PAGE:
Acceptable read and write performance for a terabyte drive, excellent random access speeds
Only "faster" than our fastest terabyte drive on one splotch of Vista tests.
Storage always makes for a curious world. Western Digital's newest entry into the terabyte contest--it's second, if you count the company's Caviar Green drive--is geared for enthusiast performance. One look at the insides of this Caviar Black drive tells the entire tale. This is Western Digital's first three-platter terabyte drive, mimicking a move towards increased access speeds and areal densities that Samsung made some four months ago with its HD103UJ terabyte drive.
Due to the difference of time between the releases of the market's only three-platter terabyte drives, we expected to see the Caviar Black race past the Samsung and push the to very limits of modern-day drive performance. Western Digital will have to be happy with having its Velociraptor drive as the sole storage speed champion, because its Caviar Black does not surpass our reigning terabyte champion. Or rather, it does, but only in one of the four extensive benchmarks we ran on the drive.
It's fair to say that the Caviar Black and the HD103UJ are pretty much neck-and-neck in speed. On our synthetic HDTach benchmark, we saw differences ranging from 5 to 8 percent in average read and write speeds between the two drives, the winning numbers going to the HD103UJ. This performance difference dropped to 3 percent on our PCMark05 scores.
Western Digital boasts a 13 percent difference in IOPS (Input/Output operations Per Second) and a 9 percent difference in PCMark Vantage scores for its Caviar Black over the HD103UJ. We were a bit surprised by this number, so we fired up Vista on our test bed and loaded PCMark Vantage to see for ourselves. While the Caviar Black did pull ahead in this benchmark, it only surpassed the HD103UJ by a paltry 0.91 percent.
Still baffled, we ran the numbers using a new benchmark we've been experimenting with, h2benchw. It's a synthetic benchmark that measures a drive's synthetic performance in far more detail (and time) than HDTach, and we're considering adopting it for all hard drive measurements from this point forward. Running this program's bevy of tests, we watched the HD103UJ outperform the Caviar Black by 12 percent on its average random access times. More than that, the Samsung drive beat the Caviar Black in every single Read and Write transfer measurement--including all minimum, maximum and average speeds--as well as both read and write interface speed measurements.
Even with three of four benchmarks promoting the HD103UJ as the faster drive, we have one final measurement to take into account: price. Given their relatively close scores, we feel it's important to comment on the drives from a purchasing standpoint. The Caviar Black is coming to the market at an MSRP of $250. Even taking retail discounts into account, it'll likely hit close to the Deskstar 7K1000's street price of approximately $220. And yet, both of these drives are still far from the HD103UJ's street price, a crisp $185.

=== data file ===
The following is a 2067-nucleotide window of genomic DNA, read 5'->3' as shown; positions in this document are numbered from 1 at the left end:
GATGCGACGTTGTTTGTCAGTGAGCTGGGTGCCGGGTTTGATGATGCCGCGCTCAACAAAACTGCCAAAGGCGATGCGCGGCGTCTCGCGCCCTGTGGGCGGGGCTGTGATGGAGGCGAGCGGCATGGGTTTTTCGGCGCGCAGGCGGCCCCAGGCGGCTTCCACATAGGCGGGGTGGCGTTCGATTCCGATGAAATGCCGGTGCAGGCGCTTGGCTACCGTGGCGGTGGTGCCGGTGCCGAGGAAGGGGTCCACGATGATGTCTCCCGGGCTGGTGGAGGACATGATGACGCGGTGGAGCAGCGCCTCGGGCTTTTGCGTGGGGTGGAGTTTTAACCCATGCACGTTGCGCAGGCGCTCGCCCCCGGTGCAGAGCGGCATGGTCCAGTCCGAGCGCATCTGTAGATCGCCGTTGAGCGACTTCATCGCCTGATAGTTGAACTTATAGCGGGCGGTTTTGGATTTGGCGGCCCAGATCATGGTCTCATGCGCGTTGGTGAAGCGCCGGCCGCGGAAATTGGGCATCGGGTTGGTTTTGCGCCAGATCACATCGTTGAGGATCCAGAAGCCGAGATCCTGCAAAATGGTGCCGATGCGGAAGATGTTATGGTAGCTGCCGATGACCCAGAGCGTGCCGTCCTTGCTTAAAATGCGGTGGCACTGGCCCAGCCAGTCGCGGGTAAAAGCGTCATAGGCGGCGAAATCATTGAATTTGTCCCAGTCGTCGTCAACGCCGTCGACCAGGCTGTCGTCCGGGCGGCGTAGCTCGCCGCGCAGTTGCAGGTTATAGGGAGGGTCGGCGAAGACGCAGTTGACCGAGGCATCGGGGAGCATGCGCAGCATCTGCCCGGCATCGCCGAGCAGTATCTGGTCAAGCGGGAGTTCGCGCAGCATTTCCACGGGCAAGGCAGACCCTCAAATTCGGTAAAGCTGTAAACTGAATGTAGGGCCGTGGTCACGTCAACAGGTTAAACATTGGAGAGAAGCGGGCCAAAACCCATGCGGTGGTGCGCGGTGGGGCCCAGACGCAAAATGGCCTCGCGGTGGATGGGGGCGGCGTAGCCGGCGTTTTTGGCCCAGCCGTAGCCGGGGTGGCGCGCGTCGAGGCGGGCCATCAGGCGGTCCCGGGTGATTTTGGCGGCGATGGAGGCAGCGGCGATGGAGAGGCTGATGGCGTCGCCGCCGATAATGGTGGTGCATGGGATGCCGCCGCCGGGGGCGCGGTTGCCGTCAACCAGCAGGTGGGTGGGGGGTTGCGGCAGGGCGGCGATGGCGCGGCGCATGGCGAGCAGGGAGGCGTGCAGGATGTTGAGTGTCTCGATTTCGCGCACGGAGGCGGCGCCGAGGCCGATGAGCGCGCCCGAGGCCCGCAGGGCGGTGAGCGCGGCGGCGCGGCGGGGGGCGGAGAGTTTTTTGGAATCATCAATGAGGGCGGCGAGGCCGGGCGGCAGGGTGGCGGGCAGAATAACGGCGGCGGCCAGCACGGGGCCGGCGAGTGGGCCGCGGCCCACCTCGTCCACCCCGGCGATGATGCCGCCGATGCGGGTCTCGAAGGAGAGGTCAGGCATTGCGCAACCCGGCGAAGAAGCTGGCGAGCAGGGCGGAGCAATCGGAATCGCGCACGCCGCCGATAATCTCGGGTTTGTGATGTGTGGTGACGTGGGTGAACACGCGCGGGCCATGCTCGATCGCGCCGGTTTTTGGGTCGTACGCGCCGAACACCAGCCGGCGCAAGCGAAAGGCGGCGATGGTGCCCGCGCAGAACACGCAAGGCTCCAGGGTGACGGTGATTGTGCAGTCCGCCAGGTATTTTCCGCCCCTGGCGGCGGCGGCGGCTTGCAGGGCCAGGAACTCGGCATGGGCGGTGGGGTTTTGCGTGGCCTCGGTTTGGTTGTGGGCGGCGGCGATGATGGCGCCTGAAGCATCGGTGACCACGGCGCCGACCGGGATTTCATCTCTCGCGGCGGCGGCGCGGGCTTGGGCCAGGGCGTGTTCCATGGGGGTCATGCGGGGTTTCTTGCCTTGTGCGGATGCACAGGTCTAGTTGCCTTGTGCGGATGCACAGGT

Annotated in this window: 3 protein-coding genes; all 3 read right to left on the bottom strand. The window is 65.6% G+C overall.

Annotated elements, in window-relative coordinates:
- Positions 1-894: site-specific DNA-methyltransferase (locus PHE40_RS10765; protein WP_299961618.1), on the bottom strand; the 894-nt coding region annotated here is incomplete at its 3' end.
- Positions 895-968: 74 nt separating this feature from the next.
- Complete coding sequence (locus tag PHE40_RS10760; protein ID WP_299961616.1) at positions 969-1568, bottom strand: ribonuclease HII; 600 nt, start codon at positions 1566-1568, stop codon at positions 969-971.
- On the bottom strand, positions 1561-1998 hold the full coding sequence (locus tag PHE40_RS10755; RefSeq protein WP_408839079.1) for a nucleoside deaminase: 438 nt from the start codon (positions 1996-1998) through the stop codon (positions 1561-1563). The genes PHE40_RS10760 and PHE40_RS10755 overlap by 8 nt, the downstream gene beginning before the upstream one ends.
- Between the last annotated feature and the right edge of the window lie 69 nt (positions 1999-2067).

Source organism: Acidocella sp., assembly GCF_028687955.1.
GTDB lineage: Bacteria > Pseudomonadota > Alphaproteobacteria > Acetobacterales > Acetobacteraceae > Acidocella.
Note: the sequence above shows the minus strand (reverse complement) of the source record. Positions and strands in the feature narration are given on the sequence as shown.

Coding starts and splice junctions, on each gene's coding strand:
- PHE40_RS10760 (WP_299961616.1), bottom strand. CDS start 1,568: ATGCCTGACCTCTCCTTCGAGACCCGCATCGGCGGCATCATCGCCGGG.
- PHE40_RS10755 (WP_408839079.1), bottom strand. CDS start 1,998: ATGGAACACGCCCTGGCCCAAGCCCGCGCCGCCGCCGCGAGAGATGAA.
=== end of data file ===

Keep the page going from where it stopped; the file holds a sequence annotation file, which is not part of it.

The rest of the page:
Other than that, the Caviar Black is fairly standard in its construction. It's a 3.0 Gb/s SATA interface with a 32 MB cache. Aside from a minor technological enhancement that parks the drive heads in a protected area, we're not looking at a new batch of wizardry when firing up this drive. We applaud Western Digital's achievement at making the world's second three-platter design for terabyte drives. But it's not the fastest. Even using the very Intel-based setup Western Digital based its numbers off of, the HD103UJ still trumped the Caviar Black in PCMark Vantage scores.
Even if its performance improvements seem negligible from an end user's perspective, the Samsung HD103UJ terabyte drive is still the best drive for its price and technology. But if you can get a Caviar Black on sale, you'll only be inches from the top of the performance charts.
|WD Caviar Black ||Samsung HD103UJ|
|Burst (MB/s) ||232.6 ||204.5|
|Random Access (ms) ||12.1||13.7|
|Average Read (MB/s) ||89.5||96.8|
|Average Write (MB/s)||79.9||84.4|
|Overall ||7763||8014 |
|XP Startup (MB/s) ||11.76||11.95|
|Application Loading (MB/s) ||9.91||9.37 |
|General Use (MB/s) ||8.94||9.07 |
|Virus Scanning (MB/s) ||122.07 ||119.11 |
|File Writing (MB/s) ||91.15 ||112.51 |
|PCMark Vantage |
|Windows Defender (MB/s) ||25.70 ||24.66 |
|Gaming (MB/s) ||16.33 ||15.04 |
|Windows Photo Gallery (MB/s)||53.59 ||47.87 |
|Vista Startup (MB/s) ||19.70 ||19.34 |
|Windows Movie Maker (MB/s)||51.93 ||45.11 |
|Windows Media Center (MB/s) ||100.48||120.71 |
|Windows Media Player (MB/s) ||11.72 ||11.24 |
|Application Loading (MB/s) ||5.23 ||5.76 |
|Min. Random Access--Reads (ms) ||2.6||2.6|
|Avg. Random Access--Reads (ms)||12.5||14.0 |
|Max. Random Access--Reads (ms)||26.9 ||129.6 |
|Min. Random Access--Writes (ms)||0.2||1.6|
|Avg. Random Access--Writes (ms)||5.3||6.3 |
|Max. Random Access--Writes (ms)||17.5||16.6 |
|Min. Sustained Reads (MB/s)||54.8||57.5 |
|Avg. Sustained Reads (MB/s)||85.7 ||91.1|
|Max. Sustained Reads (MB/s)||105.9 ||113.1 |
|Min. Sustained Writes (MB/s)||54.8 ||57.5|
|Avg. Sustained Writes (MB/s)||85.7||89.7|
|Max. Sustained Writes (MB/s)||105.9 ||115.8|
|Read Interface Transfer (MB/s)||165.0||185.0|
|Write Interface Transfer (MB/s)||133.7 ||149.5|